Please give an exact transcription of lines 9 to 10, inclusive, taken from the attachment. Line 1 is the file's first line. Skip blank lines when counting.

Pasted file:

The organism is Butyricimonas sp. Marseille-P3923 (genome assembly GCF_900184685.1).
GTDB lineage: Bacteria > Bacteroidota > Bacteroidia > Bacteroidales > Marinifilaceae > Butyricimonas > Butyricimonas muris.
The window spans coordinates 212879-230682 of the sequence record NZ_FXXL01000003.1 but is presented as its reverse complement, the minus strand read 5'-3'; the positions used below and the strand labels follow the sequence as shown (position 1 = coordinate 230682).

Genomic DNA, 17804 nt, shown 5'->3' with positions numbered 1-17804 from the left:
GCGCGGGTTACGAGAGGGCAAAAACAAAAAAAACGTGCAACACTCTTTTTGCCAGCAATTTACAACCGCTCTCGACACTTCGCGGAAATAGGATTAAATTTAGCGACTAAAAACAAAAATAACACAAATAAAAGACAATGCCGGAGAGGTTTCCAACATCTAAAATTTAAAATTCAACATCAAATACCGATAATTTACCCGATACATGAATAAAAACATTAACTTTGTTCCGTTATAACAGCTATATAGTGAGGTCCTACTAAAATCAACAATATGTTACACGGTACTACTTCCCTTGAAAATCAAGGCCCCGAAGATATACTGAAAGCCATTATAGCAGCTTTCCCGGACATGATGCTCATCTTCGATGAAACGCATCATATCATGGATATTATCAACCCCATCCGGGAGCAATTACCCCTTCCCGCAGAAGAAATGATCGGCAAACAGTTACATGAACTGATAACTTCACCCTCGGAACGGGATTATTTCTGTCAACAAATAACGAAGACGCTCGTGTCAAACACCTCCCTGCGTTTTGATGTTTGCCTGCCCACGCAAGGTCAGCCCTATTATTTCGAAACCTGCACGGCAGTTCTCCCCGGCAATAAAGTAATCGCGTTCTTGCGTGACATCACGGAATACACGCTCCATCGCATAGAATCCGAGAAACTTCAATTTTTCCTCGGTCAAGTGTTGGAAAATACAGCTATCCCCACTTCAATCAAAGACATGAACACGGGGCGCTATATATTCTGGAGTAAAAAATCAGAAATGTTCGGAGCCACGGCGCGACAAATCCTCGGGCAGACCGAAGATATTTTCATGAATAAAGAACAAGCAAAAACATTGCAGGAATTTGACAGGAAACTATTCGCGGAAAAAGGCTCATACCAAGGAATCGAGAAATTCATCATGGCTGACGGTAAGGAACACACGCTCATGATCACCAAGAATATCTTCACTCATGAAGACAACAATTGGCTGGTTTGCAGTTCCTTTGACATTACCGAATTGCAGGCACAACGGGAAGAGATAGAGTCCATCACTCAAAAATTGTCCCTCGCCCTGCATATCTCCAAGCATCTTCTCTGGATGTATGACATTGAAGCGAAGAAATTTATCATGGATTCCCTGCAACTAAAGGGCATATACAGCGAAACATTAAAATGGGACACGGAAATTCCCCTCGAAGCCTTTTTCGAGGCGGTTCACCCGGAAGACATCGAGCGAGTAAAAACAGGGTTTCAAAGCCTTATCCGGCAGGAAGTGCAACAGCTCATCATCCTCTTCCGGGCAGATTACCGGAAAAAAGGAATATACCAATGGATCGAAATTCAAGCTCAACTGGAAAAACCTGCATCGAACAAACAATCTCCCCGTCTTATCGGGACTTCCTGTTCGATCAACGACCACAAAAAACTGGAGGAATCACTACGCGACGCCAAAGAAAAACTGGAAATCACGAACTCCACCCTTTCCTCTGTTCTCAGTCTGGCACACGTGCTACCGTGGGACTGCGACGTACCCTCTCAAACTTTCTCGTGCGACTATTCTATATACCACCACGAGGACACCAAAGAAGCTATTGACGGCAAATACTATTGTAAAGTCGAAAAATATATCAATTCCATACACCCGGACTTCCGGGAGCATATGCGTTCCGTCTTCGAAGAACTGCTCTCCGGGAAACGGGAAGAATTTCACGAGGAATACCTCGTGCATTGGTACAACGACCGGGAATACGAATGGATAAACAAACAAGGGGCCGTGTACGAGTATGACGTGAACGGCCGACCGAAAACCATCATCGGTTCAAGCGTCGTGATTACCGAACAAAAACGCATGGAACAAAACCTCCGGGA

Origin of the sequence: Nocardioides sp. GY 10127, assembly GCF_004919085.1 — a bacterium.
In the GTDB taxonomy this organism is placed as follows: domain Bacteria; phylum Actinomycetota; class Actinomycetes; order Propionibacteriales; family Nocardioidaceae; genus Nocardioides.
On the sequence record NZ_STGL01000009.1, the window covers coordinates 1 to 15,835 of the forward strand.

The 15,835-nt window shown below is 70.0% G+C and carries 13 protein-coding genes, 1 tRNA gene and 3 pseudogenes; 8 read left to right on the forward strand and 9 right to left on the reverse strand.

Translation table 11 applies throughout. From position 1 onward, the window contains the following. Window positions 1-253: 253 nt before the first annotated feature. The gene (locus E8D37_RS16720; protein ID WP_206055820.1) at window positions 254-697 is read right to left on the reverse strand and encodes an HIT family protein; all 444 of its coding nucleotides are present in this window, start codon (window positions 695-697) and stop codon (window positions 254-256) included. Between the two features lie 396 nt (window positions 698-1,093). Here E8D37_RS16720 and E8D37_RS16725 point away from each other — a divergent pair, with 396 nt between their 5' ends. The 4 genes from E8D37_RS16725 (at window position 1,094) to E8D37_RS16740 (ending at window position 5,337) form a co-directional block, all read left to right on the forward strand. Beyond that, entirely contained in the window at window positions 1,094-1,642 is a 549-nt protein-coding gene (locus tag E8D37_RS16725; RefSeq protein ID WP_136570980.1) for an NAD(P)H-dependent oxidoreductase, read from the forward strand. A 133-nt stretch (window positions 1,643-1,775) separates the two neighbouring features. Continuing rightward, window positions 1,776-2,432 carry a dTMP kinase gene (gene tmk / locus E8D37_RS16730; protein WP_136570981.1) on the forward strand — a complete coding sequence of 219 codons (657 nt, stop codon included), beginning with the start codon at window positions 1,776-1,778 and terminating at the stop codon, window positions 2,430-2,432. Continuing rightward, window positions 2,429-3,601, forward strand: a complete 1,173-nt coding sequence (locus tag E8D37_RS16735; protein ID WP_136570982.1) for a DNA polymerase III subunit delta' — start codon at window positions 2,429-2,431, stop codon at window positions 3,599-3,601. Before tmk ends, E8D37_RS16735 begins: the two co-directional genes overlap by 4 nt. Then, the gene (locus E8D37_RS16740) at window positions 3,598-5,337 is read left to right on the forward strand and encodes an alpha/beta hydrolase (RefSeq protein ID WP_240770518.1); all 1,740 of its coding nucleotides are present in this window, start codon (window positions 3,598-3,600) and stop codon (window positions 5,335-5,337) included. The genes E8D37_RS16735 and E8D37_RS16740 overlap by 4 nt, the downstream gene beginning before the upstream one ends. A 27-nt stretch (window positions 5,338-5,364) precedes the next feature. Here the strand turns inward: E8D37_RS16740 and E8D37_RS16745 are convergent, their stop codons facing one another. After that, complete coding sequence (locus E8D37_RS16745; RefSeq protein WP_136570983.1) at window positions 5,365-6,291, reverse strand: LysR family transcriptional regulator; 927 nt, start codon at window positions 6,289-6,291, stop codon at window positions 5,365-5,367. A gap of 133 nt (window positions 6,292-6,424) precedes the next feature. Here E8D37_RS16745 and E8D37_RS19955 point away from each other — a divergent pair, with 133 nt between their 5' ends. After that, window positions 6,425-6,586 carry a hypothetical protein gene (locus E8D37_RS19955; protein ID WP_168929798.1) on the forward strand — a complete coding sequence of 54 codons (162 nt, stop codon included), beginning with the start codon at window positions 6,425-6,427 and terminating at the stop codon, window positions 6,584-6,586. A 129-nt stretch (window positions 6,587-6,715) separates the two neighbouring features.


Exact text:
The 15,835-nt window shown below is 70.0% G+C and carries 13 protein-coding genes, 1 tRNA gene and 3 pseudogenes; 8 read left to right on the forward strand and 9 right to left on the reverse strand.

Translation table 11 applies throughout. From position 1 onward, the window contains the following. Window positions 1-253: 253 nt before the first annotated feature. The gene (locus E8D37_RS16720; protein ID WP_206055820.1) at window positions 254-697 is read right to left on the reverse strand and encodes an HIT family protein; all 444 of its coding nucleotides are present in this window, start codon (window positions 695-697) and stop codon (window positions 254-256) included. Between the two features lie 396 nt (window positions 698-1,093). Here E8D37_RS16720 and E8D37_RS16725 point away from each other — a divergent pair, with 396 nt between their 5' ends. The 4 genes from E8D37_RS16725 (at window position 1,094) to E8D37_RS16740 (ending at window position 5,337) form a co-directional block, all read left to right on the forward strand. Beyond that, entirely contained in the window at window positions 1,094-1,642 is a 549-nt protein-coding gene (locus tag E8D37_RS16725; RefSeq protein ID WP_136570980.1) for an NAD(P)H-dependent oxidoreductase, read from the forward strand. A 133-nt stretch (window positions 1,643-1,775) separates the two neighbouring features. Continuing rightward, window positions 1,776-2,432 carry a dTMP kinase gene (gene tmk / locus E8D37_RS16730; protein WP_136570981.1) on the forward strand — a complete coding sequence of 219 codons (657 nt, stop codon included), beginning with the start codon at window positions 1,776-1,778 and terminating at the stop codon, window positions 2,430-2,432. Continuing rightward, window positions 2,429-3,601, forward strand: a complete 1,173-nt coding sequence (locus tag E8D37_RS16735; protein ID WP_136570982.1) for a DNA polymerase III subunit delta' — start codon at window positions 2,429-2,431, stop codon at window positions 3,599-3,601. Before tmk ends, E8D37_RS16735 begins: the two co-directional genes overlap by 4 nt. Then, the gene (locus E8D37_RS16740) at window positions 3,598-5,337 is read left to right on the forward strand and encodes an alpha/beta hydrolase (RefSeq protein ID WP_240770518.1); all 1,740 of its coding nucleotides are present in this window, start codon (window positions 3,598-3,600) and stop codon (window positions 5,335-5,337) included. The genes E8D37_RS16735 and E8D37_RS16740 overlap by 4 nt, the downstream gene beginning before the upstream one ends. A 27-nt stretch (window positions 5,338-5,364) precedes the next feature. Here the strand turns inward: E8D37_RS16740 and E8D37_RS16745 are convergent, their stop codons facing one another. After that, complete coding sequence (locus E8D37_RS16745; RefSeq protein WP_136570983.1) at window positions 5,365-6,291, reverse strand: LysR family transcriptional regulator; 927 nt, start codon at window positions 6,289-6,291, stop codon at window positions 5,365-5,367. A gap of 133 nt (window positions 6,292-6,424) precedes the next feature. Here E8D37_RS16745 and E8D37_RS19955 point away from each other — a divergent pair, with 133 nt between their 5' ends. After that, window positions 6,425-6,586 carry a hypothetical protein gene (locus E8D37_RS19955; protein ID WP_168929798.1) on the forward strand — a complete coding sequence of 54 codons (162 nt, stop codon included), beginning with the start codon at window positions 6,425-6,427 and terminating at the stop codon, window positions 6,584-6,586. A 129-nt stretch (window positions 6,587-6,715) separates the two neighbouring features.